Come and See: Building Christian Community Committed to Radical Transformation What follows is our vision for Trinity in the year 2030. The work began in the spring of 2019. Written through the hearts and hands of many, reviewed, revised, rewritten and improved countless times over the course of two years making it ever more expansive and inspiring. It paints a picture of the ministry we will create together in the months and years to come. FINAL DRAFT of TRINITY’S 2030 Vision It is 2030. Trinity is alive with energy, purpose, and passion. We are a beacon of hope, healing, encouragement, and inclusion in Toledo and beyond. We stand in a beautifully restored and reimagined building; likewise, we stand in a loving, liberating, and life-giving online presence. We are living into our radical welcome and are actively seeking and serving God in all people, responding to the changing needs of our neighbors infused with a spirit of excitement. Ten years ago, we embraced the idea of Trinity becoming a Christian community committed to radical transformation. That transformation is clear within our church, the broader community, social structures, and most importantly, in our lives. We honor our long-held identity as a progressive, inclusive, creative faith community. Accessibility and relevance have been incorporated into that identity, as we welcome those who have yet to discover the love of God we have found together in this community. Acknowledging that we are all both broken and blessed, we sustain one another living out Jesus’ Way of Love – through worship, prayer, study, giving, service, and advocacy – extending God’s revolutionary love in all that we say and do in every aspect of our lives. As an intergenerational, multiethnic community, we remain committed to the work we began many years ago. Today we see our on-site and online communities have more than doubled, reflecting the diversity of our neighborhood and city. From our initial welcome, we have learned how to best support people on their spiritual journeys. More than three quarters of our community is integrated into one or more ministries or small groups, with more than half of the community involved as servant leaders for ministry, groups, projects, and service. Choosing courage over comfort, we remain active in the work of racial reconciliation and economic justice, collaborating with community partners affirming our baptismal promise to: Strive for justice and peace among all people and respect the dignity of every human being. Through God’s action in our lives and in our community, the deep connections being formed are transforming our lives. Within the Trinity community, God has shown us we are better together: support for the challenges of living a life of love in a world with too much hate; glimpses of clarity in a chaotic culture; and witness for the wonder and joy of the presence of God in both the small and the eventful. Trinity truly is Christian community committed to radical transformation. We live from a place of gratitude for God’s work in our lives and in our community, in and outside our walls, moving forward together with continued hope. Walk into Trinity on any day of the week and find signs of life everywhere. Whether people are coming for worship, a concert or art exhibit, or to volunteer with one of our community partners, they find inviting spaces and radical welcome. We are intentional in our hospitality, seeking to offer the same care and concern for each stranger who walks through our doors as we do for one another.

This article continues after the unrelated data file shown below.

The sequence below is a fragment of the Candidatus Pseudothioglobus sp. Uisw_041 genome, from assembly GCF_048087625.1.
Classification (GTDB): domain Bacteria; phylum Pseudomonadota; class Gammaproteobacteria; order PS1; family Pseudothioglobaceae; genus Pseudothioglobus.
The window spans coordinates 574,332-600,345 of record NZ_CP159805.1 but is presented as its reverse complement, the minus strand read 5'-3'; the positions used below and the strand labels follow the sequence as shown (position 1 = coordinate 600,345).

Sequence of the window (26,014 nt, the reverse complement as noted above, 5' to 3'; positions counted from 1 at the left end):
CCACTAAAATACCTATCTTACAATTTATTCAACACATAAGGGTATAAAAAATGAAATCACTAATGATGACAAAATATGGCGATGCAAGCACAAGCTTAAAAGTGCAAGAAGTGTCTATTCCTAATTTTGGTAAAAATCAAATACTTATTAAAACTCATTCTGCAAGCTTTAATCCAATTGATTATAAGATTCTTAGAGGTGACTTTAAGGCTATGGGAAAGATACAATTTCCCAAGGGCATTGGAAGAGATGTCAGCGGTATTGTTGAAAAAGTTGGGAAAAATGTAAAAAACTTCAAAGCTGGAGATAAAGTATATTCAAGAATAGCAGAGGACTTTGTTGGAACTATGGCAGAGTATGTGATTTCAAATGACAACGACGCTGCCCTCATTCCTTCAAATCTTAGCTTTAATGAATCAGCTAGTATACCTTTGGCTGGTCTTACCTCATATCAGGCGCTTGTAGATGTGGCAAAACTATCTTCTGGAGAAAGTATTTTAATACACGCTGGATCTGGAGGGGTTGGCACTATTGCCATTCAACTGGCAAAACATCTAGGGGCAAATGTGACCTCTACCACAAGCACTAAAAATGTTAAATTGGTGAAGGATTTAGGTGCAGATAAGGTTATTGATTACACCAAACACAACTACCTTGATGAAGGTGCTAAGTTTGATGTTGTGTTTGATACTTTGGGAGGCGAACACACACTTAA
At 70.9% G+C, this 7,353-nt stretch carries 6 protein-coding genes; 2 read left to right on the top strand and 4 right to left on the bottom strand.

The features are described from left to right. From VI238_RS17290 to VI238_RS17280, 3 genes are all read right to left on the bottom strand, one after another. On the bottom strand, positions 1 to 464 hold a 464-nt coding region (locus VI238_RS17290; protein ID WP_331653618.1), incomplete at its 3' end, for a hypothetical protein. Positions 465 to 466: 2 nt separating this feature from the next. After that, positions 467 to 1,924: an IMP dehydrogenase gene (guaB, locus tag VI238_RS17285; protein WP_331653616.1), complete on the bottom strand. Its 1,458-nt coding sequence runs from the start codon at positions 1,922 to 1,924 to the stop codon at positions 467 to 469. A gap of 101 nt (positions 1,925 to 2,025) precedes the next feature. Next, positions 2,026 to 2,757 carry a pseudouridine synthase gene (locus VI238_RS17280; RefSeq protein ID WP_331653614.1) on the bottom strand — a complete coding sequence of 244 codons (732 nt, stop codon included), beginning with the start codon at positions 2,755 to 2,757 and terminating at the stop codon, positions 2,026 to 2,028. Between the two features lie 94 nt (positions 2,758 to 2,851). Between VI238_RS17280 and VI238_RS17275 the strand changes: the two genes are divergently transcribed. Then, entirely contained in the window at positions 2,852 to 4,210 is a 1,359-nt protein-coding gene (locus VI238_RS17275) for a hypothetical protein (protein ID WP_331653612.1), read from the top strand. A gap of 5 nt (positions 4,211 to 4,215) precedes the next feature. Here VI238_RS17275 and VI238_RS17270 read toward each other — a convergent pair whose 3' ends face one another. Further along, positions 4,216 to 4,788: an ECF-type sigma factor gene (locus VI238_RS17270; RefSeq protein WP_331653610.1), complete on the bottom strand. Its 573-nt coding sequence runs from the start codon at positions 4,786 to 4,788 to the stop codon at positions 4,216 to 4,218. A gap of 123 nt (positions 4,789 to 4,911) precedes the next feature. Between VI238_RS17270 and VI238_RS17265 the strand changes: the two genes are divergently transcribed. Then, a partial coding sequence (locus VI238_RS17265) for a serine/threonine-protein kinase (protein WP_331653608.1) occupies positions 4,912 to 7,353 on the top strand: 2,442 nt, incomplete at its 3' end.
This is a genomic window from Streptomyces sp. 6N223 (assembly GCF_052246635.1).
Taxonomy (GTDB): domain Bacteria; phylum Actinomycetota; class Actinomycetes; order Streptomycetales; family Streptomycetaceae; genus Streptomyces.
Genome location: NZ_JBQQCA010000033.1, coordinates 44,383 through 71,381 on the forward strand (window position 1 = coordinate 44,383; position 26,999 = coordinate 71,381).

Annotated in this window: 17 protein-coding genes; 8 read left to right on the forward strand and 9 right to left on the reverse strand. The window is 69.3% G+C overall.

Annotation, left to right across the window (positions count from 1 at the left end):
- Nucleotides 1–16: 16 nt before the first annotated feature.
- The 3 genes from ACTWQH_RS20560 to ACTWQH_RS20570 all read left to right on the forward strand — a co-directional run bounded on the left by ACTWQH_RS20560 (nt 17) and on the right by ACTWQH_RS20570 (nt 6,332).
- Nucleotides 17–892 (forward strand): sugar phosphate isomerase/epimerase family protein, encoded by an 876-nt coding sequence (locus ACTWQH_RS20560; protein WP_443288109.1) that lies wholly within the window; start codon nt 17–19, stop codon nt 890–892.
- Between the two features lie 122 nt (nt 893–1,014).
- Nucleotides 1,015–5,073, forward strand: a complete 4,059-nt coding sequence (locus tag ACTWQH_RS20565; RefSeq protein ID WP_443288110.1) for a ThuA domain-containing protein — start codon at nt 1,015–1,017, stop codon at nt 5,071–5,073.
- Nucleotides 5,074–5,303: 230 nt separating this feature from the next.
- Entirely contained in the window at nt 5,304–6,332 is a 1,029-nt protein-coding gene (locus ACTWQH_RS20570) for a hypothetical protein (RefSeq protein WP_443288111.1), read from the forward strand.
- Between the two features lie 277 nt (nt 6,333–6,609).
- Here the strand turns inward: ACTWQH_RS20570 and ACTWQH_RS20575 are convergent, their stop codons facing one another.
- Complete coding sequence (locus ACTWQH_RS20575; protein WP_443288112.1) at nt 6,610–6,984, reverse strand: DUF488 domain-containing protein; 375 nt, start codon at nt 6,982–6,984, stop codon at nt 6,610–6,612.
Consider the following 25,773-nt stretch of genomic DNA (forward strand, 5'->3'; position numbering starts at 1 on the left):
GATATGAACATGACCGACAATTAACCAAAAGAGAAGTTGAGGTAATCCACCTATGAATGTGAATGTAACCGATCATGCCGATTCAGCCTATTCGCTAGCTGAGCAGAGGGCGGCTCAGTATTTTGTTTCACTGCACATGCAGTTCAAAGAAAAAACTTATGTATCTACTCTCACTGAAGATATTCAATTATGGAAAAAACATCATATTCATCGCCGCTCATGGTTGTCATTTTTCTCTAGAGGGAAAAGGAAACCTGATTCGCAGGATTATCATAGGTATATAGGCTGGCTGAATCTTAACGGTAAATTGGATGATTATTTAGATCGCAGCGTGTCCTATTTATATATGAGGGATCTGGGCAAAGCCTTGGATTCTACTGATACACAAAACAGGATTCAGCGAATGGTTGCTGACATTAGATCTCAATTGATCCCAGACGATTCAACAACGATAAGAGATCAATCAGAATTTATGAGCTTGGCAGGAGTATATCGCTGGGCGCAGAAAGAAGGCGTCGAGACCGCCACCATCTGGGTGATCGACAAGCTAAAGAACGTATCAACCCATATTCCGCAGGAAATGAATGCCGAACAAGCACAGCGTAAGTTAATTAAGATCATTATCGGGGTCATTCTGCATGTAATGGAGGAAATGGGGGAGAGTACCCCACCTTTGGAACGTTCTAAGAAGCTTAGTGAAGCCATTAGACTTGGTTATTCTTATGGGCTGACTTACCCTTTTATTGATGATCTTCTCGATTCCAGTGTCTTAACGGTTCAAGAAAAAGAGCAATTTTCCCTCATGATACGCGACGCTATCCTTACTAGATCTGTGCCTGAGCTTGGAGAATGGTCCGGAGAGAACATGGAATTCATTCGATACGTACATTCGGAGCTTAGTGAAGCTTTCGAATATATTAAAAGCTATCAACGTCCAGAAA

Part of our welcoming spirit is our deliberate attention to accessibility, from thoughtful signage to help visitors navigate our historic building which is now completely accessible with the new elevator, to sign-language interpreters for worship and live performances. Accessibility is also vital for our online events through our expansive digital presence, Trinity@Home, with all online events closed captioned. The vitality of the community is reflected in growth in numbers and in spirit. Our worshipping community has doubled, with an ever-growing soft-borders community of people who join us for nonworship activities. Relationships are enriched through movie nights, public forums, and pop-up dinners. Members naturally reach out to support one another, with prayers, meals, and rides, showing up for each other in times of tragedy and joy. In response to the experience of the extravagance of our Loving God, we give out of a sense of abundance. Acknowledging the financial gifts of our spiritual ancestors, we share our own financial gifts with the church. Our planned giving program provides opportunities to serve the Trinity community well into the future. We measure our community’s vitality in many ways - qualitative and quantitative. In 2030, we are finding ourselves overflowing with joy, compassion, generosity, and radical love - evidence that God’s Spirit is at work among us and within us. Weekly and special worship services continue to be the primary reflection and experience of Trinity’s radical welcome. Through our liturgy, we combine our reverence for our rich Episcopal tradition with an expansive, modern expression of God’s love. We offer an open-armed hospitality, accessible theology, creative expression, and deep connection to God and to one another. Community participation is a hallmark of our worship. Members of all ages participate in worship: lighting candles, proclaiming scripture, and offering personal reflections. Our teens and young adults have adopted our intercessory prayer ministry, praying with those who request it. We responded to 2020’s pandemic with a new digital expression of sharing God’s love through online worship, and that ministry continues, providing yet another loving and joyful vision of Jesus’ Way of Love. We honor the liturgical seasons, exploring new ways to deliver the message of God’s love through prayer, ritual, and music. We create our own additional texts and music as another way to welcome many. The sum of all our worship aims to offer an experience of God's unconditional love, resonating throughout heart, soul, mind, and body. Our willingness to push the boundaries of Episcopal liturgy and our success in making it accessible has caused others to pay attention. The book we wrote about our practices -- a best seller for the publisher for three years -- details how we combine emergent spiritual expression with ancient liturgy, creating worship that leaves us filled with the joy of being fully alive. We are invited to present at least four times a year to dioceses across the Episcopal Church and other denominations. Music is an integral part of our worship, welcoming participation by members of all ages and levels of musical experience. Opportunities include Trinity choir, Trinity’s singers, our children’s choir, our house band, Trinity bell ringers, and our ever-popular ukulele choir, with other musical groups organically forming and dissolving. Our wide musical palette creates a unique soundtrack, pushing the boundaries of traditional church music. We move seamlessly from full-bodied congregational singing to an a cappella high school choir; from chamber music to opera, from traditional hymns to gospel, from contemporary praise to jazz (including popular weekly jazz vespers). The arts are also an important part of our liturgies within our sanctuary and online. The visual arts, dance, drama, poetry, puppetry, and more invite participants to engage with worship more fully.